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Red squirrel eating a pine cone

What Do Red Squirrels Eat & What To Feed Them in Your Garden

By

8th February 2021

The red squirrel is native to Britain but is now only found in limited areas of the UK. The population has been in a steep decline since the introduction of the North American grey squirrel. It is estimated that there are 20 grey squirrels for every red squirrel and this gap is sadly widening. Not many of us will be lucky enough to have red squirrels in our local area, let alone visiting our gardens, but if you are one of the lucky ones, here are a few tips on helping them.

Why should you feed red squirrels?

Pressures on the UK’s red squirrel population include loss of habitat (red squirrels are woodland dwellers), competition and disease (squirrel poxvirus) carried by the introduced grey squirrel. Facing this variety of threats and suffering from rapidly declining numbers, they will gladly take any food you can spare for them.

Red Squirrel in winter

What do red squirrels eat?

Pine nuts make up a large part of red squirrels’ wild diet, but they also eat many seeds and other nuts, dependent on availability. Their diet also includes fungi, green shoots, fruit and berries. They can struggle to find food during the summer, when nuts, fruits and seeds aren’t ripe.

Although they will happily eat peanuts and they can form a healthy part of a red (or grey) squirrel’s diet, we should be careful not to overfeed squirrels with them. A handful or two for a family of squirrels is plenty. Any more and it can increase the risk of causing a serious calcium deficiency, due to the fact that peanuts have a low calcium to phosphorus ratio. Specialist, ready-made squirrel food, on the other hand, often comes coated with calcium.

Red squirrels, unlike other small mammals, do not hibernate and need to store enough food by ‘caching’, burying it underground and stashing it in tree crevices (sometimes referred to as a larder) in autumn to see them through the winter months. They will also eat copious amounts in the autumn, while food is plentiful, to put on weight before the onset of winter and this is important for breeding females, to maintain good condition for producing young in the spring.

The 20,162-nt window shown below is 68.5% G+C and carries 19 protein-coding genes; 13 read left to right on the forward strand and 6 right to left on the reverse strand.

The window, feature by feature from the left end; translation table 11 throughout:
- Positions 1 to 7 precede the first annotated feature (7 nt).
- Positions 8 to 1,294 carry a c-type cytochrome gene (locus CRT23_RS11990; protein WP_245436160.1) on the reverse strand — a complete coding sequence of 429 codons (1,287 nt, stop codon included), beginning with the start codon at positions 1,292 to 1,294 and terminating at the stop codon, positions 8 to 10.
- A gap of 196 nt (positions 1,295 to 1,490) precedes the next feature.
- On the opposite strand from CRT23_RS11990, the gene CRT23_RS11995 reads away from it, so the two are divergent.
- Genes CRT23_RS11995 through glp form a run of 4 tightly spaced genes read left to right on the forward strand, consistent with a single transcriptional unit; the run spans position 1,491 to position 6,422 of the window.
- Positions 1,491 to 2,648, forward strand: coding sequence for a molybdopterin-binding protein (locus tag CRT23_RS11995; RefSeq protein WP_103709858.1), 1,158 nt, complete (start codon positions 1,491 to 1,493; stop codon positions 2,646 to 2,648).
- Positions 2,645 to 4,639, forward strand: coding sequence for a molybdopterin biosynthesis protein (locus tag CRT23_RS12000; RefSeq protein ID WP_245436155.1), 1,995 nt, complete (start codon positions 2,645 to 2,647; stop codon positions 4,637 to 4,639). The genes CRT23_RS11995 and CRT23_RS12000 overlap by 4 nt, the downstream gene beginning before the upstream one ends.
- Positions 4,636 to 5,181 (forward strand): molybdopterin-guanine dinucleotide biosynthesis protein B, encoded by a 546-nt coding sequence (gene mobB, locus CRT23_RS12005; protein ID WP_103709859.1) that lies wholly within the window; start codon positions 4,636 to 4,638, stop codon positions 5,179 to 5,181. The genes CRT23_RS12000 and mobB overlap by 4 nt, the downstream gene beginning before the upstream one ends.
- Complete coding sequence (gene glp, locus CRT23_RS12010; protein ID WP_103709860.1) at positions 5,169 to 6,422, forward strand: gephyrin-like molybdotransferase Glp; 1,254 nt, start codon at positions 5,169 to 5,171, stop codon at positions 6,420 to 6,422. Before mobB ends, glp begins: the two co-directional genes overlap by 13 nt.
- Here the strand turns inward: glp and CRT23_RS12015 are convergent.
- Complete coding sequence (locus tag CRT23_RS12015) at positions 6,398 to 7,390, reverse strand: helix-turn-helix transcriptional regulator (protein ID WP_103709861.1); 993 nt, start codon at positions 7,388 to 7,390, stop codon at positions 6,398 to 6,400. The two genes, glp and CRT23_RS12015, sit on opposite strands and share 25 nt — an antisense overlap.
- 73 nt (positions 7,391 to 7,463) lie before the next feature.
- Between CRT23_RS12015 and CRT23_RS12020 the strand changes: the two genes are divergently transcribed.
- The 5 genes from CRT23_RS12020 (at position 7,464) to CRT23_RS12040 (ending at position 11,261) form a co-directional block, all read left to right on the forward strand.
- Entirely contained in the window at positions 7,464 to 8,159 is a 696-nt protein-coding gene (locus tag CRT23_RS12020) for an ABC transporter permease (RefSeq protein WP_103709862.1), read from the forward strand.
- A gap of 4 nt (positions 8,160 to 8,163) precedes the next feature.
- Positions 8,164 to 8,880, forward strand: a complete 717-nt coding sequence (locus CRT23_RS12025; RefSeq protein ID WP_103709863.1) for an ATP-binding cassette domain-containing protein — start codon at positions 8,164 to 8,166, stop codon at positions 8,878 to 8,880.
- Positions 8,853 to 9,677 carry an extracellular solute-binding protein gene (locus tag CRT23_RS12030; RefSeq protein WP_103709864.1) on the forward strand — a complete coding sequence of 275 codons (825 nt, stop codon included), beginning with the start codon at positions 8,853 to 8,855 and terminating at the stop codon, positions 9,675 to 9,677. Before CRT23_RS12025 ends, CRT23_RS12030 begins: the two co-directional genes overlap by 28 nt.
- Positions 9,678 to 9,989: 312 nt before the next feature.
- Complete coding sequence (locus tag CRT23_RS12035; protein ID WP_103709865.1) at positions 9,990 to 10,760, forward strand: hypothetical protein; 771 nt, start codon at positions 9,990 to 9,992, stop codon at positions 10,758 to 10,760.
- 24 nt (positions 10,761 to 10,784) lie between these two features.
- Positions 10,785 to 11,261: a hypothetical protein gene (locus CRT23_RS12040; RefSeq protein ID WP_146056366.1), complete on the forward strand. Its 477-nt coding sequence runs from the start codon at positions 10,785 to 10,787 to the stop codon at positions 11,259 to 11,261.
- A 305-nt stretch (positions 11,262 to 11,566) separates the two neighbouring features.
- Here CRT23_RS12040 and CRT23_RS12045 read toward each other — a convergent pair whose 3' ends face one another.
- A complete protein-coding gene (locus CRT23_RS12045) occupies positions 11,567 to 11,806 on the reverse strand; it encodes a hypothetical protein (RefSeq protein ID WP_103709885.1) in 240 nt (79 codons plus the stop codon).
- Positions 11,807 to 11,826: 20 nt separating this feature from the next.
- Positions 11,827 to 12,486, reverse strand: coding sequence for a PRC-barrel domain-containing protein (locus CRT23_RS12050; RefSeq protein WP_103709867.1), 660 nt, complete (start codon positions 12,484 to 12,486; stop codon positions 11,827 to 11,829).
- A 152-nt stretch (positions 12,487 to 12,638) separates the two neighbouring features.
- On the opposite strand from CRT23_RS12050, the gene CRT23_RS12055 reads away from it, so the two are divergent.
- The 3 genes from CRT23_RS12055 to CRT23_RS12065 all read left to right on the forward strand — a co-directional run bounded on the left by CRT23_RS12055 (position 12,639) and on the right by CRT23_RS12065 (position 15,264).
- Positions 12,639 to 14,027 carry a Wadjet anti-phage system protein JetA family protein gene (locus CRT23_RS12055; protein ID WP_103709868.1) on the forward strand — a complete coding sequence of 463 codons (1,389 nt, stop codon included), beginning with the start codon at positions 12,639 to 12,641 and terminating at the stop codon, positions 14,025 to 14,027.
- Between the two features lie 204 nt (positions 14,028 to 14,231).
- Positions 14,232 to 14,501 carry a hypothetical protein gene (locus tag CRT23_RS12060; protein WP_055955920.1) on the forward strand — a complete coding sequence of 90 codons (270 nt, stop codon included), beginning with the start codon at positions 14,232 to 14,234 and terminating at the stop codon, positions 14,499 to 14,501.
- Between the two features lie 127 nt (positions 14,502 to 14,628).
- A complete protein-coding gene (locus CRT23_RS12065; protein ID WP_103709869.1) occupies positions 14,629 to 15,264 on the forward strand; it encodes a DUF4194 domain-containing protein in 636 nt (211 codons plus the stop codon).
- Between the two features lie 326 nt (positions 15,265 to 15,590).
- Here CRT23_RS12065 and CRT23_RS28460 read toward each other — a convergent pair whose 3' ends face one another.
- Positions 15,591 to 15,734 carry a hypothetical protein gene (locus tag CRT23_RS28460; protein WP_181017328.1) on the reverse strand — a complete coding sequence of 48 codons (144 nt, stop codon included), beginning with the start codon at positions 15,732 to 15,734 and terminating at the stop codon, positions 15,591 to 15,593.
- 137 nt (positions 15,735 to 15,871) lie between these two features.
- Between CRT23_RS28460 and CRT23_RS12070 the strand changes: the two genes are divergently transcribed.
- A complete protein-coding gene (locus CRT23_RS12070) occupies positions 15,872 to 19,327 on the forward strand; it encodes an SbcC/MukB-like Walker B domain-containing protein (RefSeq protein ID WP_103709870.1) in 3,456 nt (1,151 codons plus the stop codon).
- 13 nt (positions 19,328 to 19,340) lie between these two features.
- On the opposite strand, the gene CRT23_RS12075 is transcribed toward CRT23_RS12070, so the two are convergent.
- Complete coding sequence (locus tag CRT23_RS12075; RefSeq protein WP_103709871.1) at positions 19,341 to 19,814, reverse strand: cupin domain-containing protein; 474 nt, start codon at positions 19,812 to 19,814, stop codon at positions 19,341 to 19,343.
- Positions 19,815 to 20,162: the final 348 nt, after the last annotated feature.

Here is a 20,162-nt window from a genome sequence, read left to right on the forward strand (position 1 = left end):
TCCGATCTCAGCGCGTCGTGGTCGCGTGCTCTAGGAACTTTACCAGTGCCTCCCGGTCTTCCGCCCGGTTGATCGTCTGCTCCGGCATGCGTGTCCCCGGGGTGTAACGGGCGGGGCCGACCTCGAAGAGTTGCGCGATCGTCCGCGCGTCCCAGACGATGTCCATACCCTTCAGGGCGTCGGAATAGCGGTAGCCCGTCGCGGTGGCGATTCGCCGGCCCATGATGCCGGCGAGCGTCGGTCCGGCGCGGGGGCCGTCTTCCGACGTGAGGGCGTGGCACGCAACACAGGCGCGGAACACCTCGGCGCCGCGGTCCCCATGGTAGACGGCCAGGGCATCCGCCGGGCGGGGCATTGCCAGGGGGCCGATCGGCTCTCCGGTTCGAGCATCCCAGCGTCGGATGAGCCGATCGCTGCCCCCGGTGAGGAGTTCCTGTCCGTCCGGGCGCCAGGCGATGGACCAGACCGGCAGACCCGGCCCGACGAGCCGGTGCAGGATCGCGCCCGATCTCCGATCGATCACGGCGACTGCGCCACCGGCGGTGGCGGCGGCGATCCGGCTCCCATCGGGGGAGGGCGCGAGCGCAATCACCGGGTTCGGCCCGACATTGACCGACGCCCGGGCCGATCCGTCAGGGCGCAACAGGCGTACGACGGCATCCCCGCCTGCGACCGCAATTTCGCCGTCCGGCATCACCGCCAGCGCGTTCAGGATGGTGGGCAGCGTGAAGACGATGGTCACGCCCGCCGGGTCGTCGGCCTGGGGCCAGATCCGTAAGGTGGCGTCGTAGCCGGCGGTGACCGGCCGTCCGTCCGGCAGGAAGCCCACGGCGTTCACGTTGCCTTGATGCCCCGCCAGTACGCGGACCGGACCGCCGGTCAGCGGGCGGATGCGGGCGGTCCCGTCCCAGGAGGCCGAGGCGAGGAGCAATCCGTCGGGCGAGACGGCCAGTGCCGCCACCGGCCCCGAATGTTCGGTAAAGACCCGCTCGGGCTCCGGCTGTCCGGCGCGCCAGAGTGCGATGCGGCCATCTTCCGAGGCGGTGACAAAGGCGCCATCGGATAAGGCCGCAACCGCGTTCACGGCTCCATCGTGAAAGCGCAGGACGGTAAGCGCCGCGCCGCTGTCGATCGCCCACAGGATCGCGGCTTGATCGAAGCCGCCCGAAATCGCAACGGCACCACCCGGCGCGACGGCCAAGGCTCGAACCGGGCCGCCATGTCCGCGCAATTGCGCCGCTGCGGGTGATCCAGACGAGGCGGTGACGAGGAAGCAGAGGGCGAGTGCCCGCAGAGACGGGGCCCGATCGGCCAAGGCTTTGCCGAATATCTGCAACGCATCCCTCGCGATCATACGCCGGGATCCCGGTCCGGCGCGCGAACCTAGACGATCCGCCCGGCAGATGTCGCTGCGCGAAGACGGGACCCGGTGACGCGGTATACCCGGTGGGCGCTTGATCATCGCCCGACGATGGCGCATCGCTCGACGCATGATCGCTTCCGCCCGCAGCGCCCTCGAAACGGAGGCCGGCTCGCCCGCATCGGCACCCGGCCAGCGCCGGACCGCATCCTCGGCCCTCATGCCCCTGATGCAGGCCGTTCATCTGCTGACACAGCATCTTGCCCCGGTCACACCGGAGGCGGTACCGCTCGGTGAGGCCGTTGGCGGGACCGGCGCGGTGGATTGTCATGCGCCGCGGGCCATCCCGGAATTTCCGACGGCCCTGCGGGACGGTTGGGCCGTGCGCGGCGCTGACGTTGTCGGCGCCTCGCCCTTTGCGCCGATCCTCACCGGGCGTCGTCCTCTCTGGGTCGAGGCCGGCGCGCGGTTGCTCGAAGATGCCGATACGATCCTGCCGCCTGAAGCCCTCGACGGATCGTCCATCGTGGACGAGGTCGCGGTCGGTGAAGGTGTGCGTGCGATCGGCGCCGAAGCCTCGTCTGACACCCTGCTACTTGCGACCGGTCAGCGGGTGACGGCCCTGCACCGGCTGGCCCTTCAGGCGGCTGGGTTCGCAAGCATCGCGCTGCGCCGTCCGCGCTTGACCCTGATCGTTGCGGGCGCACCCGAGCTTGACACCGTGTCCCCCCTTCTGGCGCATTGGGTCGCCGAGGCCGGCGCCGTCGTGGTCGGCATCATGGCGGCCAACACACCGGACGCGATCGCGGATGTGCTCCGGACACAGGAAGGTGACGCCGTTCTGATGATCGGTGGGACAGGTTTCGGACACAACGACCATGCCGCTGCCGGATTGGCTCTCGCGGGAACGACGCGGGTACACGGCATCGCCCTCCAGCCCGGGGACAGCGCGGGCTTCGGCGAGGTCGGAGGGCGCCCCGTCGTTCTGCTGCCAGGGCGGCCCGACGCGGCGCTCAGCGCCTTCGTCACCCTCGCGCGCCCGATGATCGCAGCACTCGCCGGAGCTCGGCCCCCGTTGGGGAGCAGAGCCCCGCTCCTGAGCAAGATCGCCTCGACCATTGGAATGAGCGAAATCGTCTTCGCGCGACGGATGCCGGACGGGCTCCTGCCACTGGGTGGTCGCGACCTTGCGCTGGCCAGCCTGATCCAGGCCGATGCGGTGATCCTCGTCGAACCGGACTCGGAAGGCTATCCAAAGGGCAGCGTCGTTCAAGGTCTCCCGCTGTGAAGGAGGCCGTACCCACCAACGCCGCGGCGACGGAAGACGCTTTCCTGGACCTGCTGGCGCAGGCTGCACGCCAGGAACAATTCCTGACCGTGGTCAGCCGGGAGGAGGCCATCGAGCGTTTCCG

Supplementary feeding of red squirrels has been shown to be beneficial, especially in times of shortages, and research also indicates they do not become dependent on hand-outs, which is important in case supplementary feeding stops. Before starting a routine of feeding, there are a few steps to follow to ensure best practice, always remembering to keep the health of the squirrels as your number one priority.

Red Squirrel Feeding

Red Squirrel Diet

Red squirrels are naturally woodland dwelling seed eaters. Deciduous woodland offers greater opportunity for foraging but populations are now often restricted to coniferous forests.

Red Squirrel in a tree

What to feed red squirrels

Food you can provide for Red Squirrels include:
Whole Hazelnuts in Shells
Pine Nuts
Walnut Kernels
Walnut in Shells
Ark Red Squirrel Food
Striped Sunflower Seeds and Peanuts (These are low in calcium and excess feeding can result in calcium deficiency)

Proprietary Red Squirrel Food is an excellent option because it has been developed specifically for the red squirrels dietary requirements and contains added soluble calcium to maintain health, especially for pregnant females.

Red Squirrel eating an apple

Other foods that can be provided in smaller quantities include:
Banana chips
Carrots
Apples
Dried fruit
Other native fruit, vegetables and nuts
(Only ever use raw, unsalted food)

It is best to offer squirrel food on a little and often basis to ensure the squirrels continue to forage naturally and you can increase generosity in the autumn to help them gain weight in time for winter and build a cache.

Red Squirrel Feeder

How to feed red squirrels

The easiest way to feed red squirrels is with ready-made, nutritious squirrel food (coated in calcium), using a special squirrel feeder. Place the feeder high up in a tree, to keep feeding squirrels protected from predators like cats. And be careful not to feed them if grey squirrels are around, to keep the two species separated.

If they come into contact with each other, greys can pass squirrelpox onto red squirrels. While this disease doesn’t usually kill grey squirrels, it normally proves fatal in their red cousins.

Considerations when feeding red squirrels

With a little care, we can provide a safe and reliable source of food for the supplementary feeding of red squirrels, to add to their wild diet. However, there are a number of unintended hazards to be considered first. Here’s our top tips of dos and don’ts to help you navigate the pitfalls.

Don’t: Encourage red squirrels to cross roads.   Do: Feed them on their side of the street

Don’t Feed them if there are grey squirrels present   Do: Invest in a special squirrel feeder

Don’t: Risk accidental drowning   Do: Cover water butts etc. and provide a shallow-sided water bowl

Don’t: Feed where there are cats   Do: Feed high in trees where squirrels can hide from all predators

Don’t: Feed high quantities of peanuts or fruit   Do: Provide calcium supplements like Cali-Dust and Cuttlefish

Above all enjoy your red squirrels; you’re one of the lucky few. Get in contact with your local Wildlife Trust or Red Squirrel Conservation Group and support them by donating financially or with your time and learn all you can to this struggling species.


Related Internet Links:
UK Red Squirrel Group
Saving Scotlands Red Squirrels
Red Squirrels of Northern England
Anglesey Red Squirrels

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